Weak interface in PE and cause of high scatter in PE can also be perceived in chemical bonding aspects. PE is formed by long chaining of carbon with two hydrogen attached to each carbon atom. After processing, polyethylene fibre and matrix surfaces adhere each other and weak hydrogen bonds will be formed. This influences the test and increases the scattering in the results. While in PP, there is a possibility of different bonds of CH3–CH3, H–H and CH3–H. This improves the adhesion between PP fibre and the matrix. PP matrix was more infused into the fibre bundle than it’s couterpart. This improves the adhesion in PP than PE. All these emphasise that the selection of the method of analysis is highly influenced by the material to be selected.

Fourier transform infrared spectroscopy (FT-IR)

Attenuated total reflectance (ATR)-FTIR is one of the interface characterization method in which a beam of infrared radiation (IR) is being transmitted through the specimen. Some amount of the IR is absorbed, emitted or transmitted through the specimen. These properties of the materials are related to variations in the energy states of the material interacting with the radiation. Absorption causes changes in the vibrational energy states in the IR region. Based on the nature of absorption at a specific frequency level, information about the molecular structure can be obtained. FT-IR conducted on PP and PE pullout samples in order to analyse if there any changes in molecular bonds when the interface is formed which support the interface properties [31,32,33,34].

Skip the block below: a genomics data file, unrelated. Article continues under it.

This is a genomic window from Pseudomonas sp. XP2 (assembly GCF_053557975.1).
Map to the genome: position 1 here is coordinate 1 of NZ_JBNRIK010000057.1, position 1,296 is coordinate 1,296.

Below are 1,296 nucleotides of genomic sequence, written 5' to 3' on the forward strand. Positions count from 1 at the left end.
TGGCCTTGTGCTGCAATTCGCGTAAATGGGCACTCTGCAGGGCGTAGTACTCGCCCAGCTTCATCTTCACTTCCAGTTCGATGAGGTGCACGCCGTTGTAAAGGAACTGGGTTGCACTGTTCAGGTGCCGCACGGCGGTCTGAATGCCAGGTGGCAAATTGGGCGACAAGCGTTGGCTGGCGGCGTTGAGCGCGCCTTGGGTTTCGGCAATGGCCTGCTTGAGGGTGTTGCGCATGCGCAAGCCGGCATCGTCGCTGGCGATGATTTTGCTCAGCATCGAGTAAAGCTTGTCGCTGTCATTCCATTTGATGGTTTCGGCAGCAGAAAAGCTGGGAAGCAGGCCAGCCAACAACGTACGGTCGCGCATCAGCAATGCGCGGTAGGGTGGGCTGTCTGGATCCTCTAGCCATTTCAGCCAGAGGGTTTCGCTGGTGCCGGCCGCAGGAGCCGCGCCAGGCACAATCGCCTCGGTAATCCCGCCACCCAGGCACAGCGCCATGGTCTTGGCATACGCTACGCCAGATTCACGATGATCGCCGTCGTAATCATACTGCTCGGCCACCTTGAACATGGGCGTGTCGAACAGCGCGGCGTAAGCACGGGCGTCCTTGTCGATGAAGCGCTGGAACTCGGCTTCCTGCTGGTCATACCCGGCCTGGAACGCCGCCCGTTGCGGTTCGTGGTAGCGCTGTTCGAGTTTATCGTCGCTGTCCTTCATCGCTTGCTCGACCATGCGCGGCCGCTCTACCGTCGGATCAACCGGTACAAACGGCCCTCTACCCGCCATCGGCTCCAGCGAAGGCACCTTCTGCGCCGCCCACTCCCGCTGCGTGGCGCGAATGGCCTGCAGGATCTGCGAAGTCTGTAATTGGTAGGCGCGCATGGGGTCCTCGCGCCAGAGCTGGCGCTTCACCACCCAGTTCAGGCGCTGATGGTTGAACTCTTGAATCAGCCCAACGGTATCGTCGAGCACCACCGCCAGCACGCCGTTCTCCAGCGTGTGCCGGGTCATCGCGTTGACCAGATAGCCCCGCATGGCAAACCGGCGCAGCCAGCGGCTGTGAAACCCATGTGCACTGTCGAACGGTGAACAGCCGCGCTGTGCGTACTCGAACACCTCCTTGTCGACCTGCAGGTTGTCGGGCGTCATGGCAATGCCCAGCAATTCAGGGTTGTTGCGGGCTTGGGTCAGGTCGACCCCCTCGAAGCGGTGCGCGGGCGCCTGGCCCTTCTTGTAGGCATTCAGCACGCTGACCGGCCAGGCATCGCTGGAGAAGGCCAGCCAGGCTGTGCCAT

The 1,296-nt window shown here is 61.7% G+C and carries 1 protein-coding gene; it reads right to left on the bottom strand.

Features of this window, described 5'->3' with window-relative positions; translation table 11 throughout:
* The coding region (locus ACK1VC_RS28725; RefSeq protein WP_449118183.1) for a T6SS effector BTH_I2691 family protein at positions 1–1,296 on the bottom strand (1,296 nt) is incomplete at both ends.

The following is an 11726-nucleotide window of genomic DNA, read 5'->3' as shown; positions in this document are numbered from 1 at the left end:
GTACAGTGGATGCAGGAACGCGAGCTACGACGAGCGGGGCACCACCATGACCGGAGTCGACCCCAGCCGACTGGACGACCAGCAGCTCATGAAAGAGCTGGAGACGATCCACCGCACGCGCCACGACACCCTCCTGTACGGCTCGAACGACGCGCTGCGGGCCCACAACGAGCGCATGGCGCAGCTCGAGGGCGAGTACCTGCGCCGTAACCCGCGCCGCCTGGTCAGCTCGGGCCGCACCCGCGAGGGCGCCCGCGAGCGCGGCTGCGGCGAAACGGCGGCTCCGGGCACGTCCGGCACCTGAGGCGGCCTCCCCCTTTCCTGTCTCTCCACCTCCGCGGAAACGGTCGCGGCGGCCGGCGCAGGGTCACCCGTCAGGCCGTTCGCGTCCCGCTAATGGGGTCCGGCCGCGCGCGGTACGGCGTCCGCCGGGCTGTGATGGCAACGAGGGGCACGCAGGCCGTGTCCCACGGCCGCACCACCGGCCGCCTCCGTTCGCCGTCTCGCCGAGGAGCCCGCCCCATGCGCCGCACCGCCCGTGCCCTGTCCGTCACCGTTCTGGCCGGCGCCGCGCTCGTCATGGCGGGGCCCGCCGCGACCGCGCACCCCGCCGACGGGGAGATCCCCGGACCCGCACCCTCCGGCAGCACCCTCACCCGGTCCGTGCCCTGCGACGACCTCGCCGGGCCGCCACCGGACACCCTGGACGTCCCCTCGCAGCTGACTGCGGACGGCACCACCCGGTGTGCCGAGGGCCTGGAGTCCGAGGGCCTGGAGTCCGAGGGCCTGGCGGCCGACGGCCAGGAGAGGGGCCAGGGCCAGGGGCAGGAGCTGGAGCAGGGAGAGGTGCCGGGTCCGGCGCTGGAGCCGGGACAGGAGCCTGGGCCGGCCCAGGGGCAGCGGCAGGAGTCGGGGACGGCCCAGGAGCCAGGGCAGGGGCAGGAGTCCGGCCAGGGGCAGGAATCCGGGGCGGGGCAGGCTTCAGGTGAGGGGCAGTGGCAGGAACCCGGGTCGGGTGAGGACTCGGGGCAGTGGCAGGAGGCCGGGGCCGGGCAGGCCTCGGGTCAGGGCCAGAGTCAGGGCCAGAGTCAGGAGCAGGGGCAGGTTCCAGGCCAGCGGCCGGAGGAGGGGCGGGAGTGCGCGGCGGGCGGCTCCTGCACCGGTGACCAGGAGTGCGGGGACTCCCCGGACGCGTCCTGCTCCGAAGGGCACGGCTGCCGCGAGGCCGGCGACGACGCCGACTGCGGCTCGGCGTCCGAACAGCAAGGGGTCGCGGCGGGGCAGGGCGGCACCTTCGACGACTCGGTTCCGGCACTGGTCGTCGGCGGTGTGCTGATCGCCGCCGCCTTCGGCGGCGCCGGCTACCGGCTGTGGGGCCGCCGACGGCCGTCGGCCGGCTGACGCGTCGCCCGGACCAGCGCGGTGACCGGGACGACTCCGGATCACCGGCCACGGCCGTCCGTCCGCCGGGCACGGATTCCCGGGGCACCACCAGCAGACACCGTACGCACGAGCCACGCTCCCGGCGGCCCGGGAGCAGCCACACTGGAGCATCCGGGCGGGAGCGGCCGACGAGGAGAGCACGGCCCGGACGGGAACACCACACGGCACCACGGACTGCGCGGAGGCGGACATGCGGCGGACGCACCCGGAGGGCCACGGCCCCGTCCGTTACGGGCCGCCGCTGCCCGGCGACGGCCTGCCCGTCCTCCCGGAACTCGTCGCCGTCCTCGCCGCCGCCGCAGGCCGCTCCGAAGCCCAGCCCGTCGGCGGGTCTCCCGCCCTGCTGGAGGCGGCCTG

Peaks within the wavenumber range of 4000–1400 cm−1 explain the functional groups in the material, while analyzing the range below 1400 cm−1 (finger print region) needs additional information. Figure 11a is the comparison of FT-IR spectroscopy of the polyethylene (PE) sheet, fabric, pre-failure pullout samples and post failure pullout samples. There are no double bonds in the molecular structure of PE but having C–C bonds and C–H bonds in its molecular structure. For PE sheet, peaks at 2914 cm−1 and 2846 cm−1 represent two C–H stretching bonds. C–H bending is represented at 1465 cm−1 and C–C bond stretching is at a wavenumber of 717 cm−1. Some information about adsorption can be obtained by analyzing these regions. There is an additional peak at 1726 cm−1 for the fibre which indicates the presence of another functional group. This is because the fibre is not pure polyethylene but a copolymer of PE and polyethylene terephthalate (PET). The carbonyl group present in the PET molecule is absorbing the radiation in 1700 cm−1 wavenumber range. Wave numbers of pre-failure and post failure samples were almost same as that of the untreated matrix materials which further indicates that there are no changes to the functional groups due to thermal processing. Adsorption on the surface of fibres may indicate additional peaks in FTIR, but the failed samples do not indicate any such peaks. Moreover, most of the pre fracture samples as well as post fracture samples were having almost same distribution as its matrix.

Fig. 11
figure11

a Fourier transform infrared spectroscopy of polyethylene (PE), b Fourier transform infrared spectroscopy of polypropylene (PP)